We can, with a degree of certainty, predict when the sun will rise and set yet there isn’t accuracy in the laying of dew or the dispersing and disappearing of a morning fog. And, as much as we want to know how long we have to pursue our goals, that time is uncertain.
New Living Translation (NLT)
14 How do you know what your life will be like tomorrow? Your life is like the morning fog—it’s here a little while, then it’s gone.
Recently I was told that a great friend passed away. As believers in Jesus Christ, we have been charged to bring light into dark places. Often our presence can and should change the atmosphere of a room because of the power living inside us. I can honestly admit that Sebastian Young took that responsibility with great pride. From the moment we met, I was amazed at his passion for people. He invested his time, money, and resources into people without asking for reimbursement. I can’t tell you how many street solicitors he supported by purchasing music, DVDs, pies, and whatever else they were peddling. However, that often came at a great cost. He spent so much time looking out for others that he would often neglect himself.
While writing his first book together – I learned about the tragic death of his mother and how he used it as a catalyst to succeed in the face of adversity. We laughed about his Grandfather’s analogy of women and coke bottles, we were encouraged by the birth of his daughters, and we cried as he described the death of his close family members. Through it all, “he had every excuse to fail – but he chose none.”
When the book was published, he carried it around and showed it off as if it were a newborn baby. He took pictures, built a popular Facebook fan page, and spoke in several venues regarding the publication. Excited by the book’s success – Sebastian called me to begin his second book.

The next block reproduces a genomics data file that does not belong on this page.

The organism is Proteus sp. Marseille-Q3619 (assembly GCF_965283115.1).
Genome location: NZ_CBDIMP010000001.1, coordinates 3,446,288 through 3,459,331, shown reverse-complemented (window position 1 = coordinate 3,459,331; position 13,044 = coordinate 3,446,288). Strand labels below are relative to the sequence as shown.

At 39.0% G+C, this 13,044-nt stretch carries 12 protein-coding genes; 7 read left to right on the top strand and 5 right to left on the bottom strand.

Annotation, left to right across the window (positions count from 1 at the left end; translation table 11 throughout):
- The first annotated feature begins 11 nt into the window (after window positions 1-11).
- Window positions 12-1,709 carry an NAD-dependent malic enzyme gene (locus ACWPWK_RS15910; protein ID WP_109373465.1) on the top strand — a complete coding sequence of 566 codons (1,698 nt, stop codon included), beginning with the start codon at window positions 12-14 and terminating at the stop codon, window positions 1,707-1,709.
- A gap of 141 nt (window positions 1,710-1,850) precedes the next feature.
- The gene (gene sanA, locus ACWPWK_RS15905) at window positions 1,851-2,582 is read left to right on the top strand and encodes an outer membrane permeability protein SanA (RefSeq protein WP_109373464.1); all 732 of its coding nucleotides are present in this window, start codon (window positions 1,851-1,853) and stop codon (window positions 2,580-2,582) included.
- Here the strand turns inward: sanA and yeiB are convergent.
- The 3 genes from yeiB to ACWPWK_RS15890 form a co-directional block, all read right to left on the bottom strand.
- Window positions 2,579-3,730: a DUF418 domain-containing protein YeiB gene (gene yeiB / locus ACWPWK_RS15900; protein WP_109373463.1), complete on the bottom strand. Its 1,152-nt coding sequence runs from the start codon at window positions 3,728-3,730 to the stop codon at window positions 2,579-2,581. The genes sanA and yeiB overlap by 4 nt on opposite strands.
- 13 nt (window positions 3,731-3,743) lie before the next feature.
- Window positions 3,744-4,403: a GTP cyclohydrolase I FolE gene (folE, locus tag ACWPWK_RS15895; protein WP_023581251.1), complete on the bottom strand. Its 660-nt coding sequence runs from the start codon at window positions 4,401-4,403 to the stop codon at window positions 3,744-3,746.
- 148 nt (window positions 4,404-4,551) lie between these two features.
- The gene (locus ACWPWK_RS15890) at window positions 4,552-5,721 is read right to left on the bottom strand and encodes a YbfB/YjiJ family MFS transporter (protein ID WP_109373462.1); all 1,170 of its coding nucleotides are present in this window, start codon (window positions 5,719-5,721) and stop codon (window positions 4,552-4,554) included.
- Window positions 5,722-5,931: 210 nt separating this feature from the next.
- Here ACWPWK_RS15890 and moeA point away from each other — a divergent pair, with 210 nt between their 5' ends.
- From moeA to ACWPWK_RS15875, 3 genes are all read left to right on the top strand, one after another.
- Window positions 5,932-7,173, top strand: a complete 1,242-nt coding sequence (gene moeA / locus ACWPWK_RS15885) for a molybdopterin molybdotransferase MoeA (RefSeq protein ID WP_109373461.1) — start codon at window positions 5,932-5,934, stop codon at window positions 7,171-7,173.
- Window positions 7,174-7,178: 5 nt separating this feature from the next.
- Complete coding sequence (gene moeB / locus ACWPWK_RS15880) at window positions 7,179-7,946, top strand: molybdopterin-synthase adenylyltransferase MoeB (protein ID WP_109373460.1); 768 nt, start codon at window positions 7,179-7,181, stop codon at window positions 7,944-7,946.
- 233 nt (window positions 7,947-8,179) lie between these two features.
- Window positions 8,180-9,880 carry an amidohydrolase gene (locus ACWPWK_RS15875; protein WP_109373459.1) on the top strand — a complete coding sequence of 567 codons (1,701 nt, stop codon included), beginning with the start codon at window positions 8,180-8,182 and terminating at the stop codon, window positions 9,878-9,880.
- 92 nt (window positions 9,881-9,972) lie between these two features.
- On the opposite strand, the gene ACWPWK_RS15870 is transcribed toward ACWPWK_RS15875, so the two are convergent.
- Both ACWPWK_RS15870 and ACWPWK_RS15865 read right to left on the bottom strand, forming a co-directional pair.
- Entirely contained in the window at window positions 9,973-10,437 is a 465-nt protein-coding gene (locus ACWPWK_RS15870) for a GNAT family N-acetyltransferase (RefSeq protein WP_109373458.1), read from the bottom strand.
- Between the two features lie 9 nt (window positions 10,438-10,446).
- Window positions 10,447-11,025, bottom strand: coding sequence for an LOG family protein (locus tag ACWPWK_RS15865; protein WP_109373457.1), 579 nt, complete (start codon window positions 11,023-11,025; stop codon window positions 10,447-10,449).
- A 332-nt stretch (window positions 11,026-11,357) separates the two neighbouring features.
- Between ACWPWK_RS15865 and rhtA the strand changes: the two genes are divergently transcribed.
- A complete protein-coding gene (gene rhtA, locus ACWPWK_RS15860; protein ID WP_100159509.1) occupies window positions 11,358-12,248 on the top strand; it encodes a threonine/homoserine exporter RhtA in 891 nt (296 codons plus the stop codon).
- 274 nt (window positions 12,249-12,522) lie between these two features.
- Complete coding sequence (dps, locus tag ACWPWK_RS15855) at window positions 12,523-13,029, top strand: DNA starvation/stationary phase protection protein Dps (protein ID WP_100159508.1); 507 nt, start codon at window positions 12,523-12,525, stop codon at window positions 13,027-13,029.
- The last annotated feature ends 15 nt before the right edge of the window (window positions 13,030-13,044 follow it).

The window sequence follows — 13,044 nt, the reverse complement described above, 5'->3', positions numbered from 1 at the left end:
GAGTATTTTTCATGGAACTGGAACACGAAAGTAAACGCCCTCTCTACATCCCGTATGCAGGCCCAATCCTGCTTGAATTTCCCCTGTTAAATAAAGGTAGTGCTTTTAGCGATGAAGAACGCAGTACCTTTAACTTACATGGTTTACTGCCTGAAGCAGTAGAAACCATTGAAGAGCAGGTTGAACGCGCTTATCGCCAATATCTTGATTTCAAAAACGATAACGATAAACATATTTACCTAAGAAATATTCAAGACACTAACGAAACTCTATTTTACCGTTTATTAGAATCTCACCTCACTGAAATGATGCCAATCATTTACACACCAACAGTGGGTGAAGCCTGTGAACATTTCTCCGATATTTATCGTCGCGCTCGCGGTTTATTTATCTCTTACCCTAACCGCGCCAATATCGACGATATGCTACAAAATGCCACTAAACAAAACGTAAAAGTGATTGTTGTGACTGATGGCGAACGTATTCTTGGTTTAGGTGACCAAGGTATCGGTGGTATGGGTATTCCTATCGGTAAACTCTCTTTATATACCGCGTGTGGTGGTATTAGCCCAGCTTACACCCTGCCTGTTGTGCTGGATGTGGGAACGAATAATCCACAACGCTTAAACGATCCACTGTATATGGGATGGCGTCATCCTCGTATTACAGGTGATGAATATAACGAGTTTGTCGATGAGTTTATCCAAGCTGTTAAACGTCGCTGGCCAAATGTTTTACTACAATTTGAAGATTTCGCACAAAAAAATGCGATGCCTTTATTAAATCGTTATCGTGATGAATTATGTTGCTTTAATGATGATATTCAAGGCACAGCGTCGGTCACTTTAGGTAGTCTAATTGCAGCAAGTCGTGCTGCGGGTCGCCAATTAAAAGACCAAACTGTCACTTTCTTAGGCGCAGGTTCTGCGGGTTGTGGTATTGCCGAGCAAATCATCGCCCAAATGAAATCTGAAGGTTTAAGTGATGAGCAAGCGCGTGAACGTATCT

His thoughts were everywhere! It was like he verbally exploded every time we met. Sebastian started as a client and quickly became my friend. We hung out in his personally designed backyard, ate his amazing peach cobbler, and destroyed chicken sandwiches from the office restaurant next door. My fondest memories range from him being an IPhone hater and team Galaxy Smart Phone to our random push up contests in the Colbert/Ball Tax office. (I’m sure the employees and random customers were amused)
While writing his second book, he penned this thought,
“Your tolerance to pain is not what God is looking for – God is looking for you to change in your mind.”
This nearly cryptic saying didn’t make sense to me until today. Sebastian called me the evening he had a heart attack. I missed the call. The next morning he called again and said, “I’m in the hospital, bring me a red bag of skittles and some Arizona tea.” I laughed, “skittles and tea, anything for you!” I called and text over the next few days but got no response. Then I got the call that he was gone. My heart sunk as memories flooded my thoughts.
I was mad at everyone. I was at me for not going back to the hospital sooner, I was mad at his friends for not telling me his condition worsened, and I wanted to be mad at my friend for leaving without saying good-bye.
I faked a smile and suffocated my true feelings. Then I read his quote about pain.
What good was all of the time we spent detailing our dreams if I was not going to do anything about them. Instead of withholding my thoughts until they became toxic pimples prepared to pop I needed to make a change. I believe people expend more effort proving they can handle pain than they do pushing to address it and create change.
So, here it is. My change. I don’t know when my life’s vapor will disappear. Yet, just as the Sun removes the dew, The Son will call me home. And all I want to hear is, “Well Done!”
I believe God is saying well done to my friend Sebastian.